ARM - Maria Bolster Show

Alfredo Ramos Martinez, Mujeres Indigenas de Oaxaca, 1944, oil on board, 44.8 x 35.5 inches;  113.8 x 90.2 centimeters

Alfredo Ramos Martinez, Mujeres Indigenas de Oaxaca, 1944, oil on board, 44.8 x 35.5 inches;  113.8 x 90.2 centimeters


Press Release

An artistic innovator, a renowned painter, muralist and teacher, Alfredo Ramos Martinez (1871 – 1946) – frequently referred to as the father of Mexican Modern Art - left his beloved Mexico for Los Angeles in 1929.   Though this relocation separated the artist from clientele and country, it gave his young daughter access to life-saving medical treatments.  The story of her return to health, at the loss of the artist’s esthetic homeland, became the inspiration for Ramos Martinez’ most significant body of work. 

These artworks, executed in California during the last sixteen years of his life, conjure a supremely charismatic Mexico; large-scale portraits radiant with the mysterious life force of the subject and landscapes articulated with a sun-drenched geometry.  Collectively, these images function as an evocation of the artist’s feeling for his country and a kind of love letter to his only child, Maria Martinez Bolster (1928 – 2015).     

From the beginning, Ramos Martinez was recognized as a significant talent.  He won a full scholarship to the Academy of Fine Arts (Academia de Bellas Artes) in Mexico City at the age of fourteen.  Several years later, his work caught the eye of a visiting art aficionado, Mrs. Phoebe Apperson Hearst the mother of newspaper magnate William Randolph Hearst, who subsequently funded the artist’s ongoing education in Paris.  In Europe, Ramos Martinez studied the innovations of the Impressionist and Post-impressionist masters firsthand.  By 1910, in less than a decade, he had won prizes and shown work in the same salons and galleries as Cezanne, Monet and Gauguin.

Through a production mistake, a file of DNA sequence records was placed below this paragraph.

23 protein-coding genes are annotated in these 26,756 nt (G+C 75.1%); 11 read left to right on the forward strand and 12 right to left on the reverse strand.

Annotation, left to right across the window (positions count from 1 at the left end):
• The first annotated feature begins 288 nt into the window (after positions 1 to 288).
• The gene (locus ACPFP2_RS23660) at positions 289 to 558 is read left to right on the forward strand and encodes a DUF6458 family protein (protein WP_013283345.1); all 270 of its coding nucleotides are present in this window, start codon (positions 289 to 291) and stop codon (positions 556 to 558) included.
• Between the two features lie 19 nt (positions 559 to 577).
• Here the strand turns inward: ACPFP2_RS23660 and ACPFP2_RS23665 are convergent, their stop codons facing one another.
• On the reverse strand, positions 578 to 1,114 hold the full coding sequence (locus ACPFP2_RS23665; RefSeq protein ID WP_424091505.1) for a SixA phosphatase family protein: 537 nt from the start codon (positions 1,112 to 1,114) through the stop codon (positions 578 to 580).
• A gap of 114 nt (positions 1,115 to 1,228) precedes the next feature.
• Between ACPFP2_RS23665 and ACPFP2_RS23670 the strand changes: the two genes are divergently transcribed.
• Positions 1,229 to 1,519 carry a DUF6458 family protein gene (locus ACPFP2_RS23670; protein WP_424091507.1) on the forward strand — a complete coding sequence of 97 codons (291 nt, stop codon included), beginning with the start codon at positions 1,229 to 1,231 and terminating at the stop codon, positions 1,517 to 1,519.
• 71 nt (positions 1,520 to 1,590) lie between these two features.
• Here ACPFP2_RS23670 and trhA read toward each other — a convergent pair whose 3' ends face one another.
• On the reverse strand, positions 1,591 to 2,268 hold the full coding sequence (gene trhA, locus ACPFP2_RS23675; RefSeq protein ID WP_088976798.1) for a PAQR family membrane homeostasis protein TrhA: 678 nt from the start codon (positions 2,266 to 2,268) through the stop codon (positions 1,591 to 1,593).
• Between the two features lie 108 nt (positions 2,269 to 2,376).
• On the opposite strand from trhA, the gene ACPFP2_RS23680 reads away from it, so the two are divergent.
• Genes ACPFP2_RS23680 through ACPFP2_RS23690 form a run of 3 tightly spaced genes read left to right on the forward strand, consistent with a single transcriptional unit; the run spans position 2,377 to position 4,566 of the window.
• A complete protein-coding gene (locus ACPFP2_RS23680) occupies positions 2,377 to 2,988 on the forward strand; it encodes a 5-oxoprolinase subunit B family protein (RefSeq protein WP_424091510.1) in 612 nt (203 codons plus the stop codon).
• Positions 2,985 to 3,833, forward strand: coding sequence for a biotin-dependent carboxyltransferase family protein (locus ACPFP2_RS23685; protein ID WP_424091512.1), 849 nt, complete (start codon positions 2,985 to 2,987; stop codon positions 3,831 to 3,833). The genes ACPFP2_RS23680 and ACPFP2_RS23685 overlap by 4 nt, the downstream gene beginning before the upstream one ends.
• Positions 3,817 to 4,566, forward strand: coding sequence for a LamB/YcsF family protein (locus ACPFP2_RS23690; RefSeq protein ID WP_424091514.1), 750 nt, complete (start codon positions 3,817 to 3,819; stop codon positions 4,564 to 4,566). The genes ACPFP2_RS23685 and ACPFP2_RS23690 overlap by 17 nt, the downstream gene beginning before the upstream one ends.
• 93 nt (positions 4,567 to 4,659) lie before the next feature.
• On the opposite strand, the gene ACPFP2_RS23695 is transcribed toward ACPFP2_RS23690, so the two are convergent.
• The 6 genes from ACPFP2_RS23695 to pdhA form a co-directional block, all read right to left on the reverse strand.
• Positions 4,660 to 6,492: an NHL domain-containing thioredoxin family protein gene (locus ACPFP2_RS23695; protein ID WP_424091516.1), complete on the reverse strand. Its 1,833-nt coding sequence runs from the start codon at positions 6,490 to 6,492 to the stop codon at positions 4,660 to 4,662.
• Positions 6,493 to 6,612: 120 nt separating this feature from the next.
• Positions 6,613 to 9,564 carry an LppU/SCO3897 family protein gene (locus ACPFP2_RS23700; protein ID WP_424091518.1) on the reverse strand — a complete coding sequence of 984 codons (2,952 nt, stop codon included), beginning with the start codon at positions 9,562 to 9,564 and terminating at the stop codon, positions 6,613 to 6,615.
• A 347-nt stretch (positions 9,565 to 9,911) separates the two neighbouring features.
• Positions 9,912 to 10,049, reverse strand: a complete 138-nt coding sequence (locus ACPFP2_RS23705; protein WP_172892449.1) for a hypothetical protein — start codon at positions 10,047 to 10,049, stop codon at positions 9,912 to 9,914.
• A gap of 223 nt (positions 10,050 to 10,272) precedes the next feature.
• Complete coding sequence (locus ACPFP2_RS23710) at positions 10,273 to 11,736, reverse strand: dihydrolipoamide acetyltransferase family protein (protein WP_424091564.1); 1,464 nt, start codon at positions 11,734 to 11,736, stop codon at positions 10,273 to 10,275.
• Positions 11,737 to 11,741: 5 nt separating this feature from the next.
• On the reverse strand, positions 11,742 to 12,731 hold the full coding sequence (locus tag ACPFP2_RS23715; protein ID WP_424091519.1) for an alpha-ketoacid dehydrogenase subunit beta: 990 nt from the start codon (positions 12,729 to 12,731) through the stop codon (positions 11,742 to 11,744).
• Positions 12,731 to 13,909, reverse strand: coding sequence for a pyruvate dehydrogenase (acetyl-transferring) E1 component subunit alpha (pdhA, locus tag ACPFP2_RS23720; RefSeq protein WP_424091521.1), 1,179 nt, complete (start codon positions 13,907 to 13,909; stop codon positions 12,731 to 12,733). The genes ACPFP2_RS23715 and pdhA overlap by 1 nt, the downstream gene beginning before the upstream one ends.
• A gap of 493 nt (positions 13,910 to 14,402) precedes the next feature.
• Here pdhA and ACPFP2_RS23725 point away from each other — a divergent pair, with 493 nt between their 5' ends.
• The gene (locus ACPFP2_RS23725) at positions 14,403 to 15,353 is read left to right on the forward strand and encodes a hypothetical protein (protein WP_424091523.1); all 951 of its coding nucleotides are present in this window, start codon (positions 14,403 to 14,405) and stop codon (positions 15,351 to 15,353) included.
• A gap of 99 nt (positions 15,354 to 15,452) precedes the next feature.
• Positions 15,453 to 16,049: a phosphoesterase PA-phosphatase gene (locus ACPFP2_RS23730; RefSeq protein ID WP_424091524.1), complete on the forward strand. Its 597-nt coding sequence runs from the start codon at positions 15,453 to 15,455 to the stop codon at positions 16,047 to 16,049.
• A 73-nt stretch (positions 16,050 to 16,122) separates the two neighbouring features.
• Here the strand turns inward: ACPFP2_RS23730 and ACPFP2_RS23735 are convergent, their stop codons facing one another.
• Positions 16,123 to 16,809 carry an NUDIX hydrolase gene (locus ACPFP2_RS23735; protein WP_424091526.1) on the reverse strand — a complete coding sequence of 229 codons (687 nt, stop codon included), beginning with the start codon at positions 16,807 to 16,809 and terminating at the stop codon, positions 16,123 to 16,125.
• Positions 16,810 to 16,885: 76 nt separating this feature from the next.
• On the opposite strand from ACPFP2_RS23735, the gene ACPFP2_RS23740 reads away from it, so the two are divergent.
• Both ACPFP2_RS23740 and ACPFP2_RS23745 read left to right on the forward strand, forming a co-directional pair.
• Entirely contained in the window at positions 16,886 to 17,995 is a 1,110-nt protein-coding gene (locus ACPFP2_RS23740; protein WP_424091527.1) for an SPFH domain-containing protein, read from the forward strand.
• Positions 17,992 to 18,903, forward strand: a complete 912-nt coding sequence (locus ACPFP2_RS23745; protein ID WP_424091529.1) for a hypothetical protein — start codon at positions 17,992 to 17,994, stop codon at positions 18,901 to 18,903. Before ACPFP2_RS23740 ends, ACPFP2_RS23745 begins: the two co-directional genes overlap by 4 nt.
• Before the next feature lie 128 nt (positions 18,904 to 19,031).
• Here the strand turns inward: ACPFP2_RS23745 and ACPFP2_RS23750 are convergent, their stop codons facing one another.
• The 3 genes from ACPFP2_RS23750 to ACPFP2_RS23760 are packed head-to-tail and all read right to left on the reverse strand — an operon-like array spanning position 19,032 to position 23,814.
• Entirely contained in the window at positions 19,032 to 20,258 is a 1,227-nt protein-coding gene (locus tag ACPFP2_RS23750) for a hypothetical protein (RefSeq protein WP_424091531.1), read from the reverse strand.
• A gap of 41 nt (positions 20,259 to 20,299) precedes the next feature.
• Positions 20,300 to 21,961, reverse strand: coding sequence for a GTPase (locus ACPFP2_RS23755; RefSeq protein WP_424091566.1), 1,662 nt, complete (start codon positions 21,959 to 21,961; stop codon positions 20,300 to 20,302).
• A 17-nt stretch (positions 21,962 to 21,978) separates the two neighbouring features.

Despite these European successes, a yearning for country and a love of family compelled Ramos Martinez to return home to Mexico.  Commissions were forthcoming.  The star student, now a fully formed artist, became Director and chief mentor at the school where he had been mentored.  His innovation of an “Aire Libre” (open air) approach to painting transformed the output of generations of Latin American artists including David Alfaro Siqueros, Diego Rivera, Jean Charlot and Rufino Tamayo, among others.  Today artwork created by Alfredo Ramos Martinez is included in significant public and private collections internationally.

Louis Stern Fine Arts is the exclusive representative for the estate of Alfredo Ramos Martinez. In association with the Alfredo Ramos Martinez Research Project, the gallery is currently at work on the artist’s catalogue raisonné. The gallery’s authoritative 2009 publication Alfredo Ramos Martinez & Modernismo is available for purchase.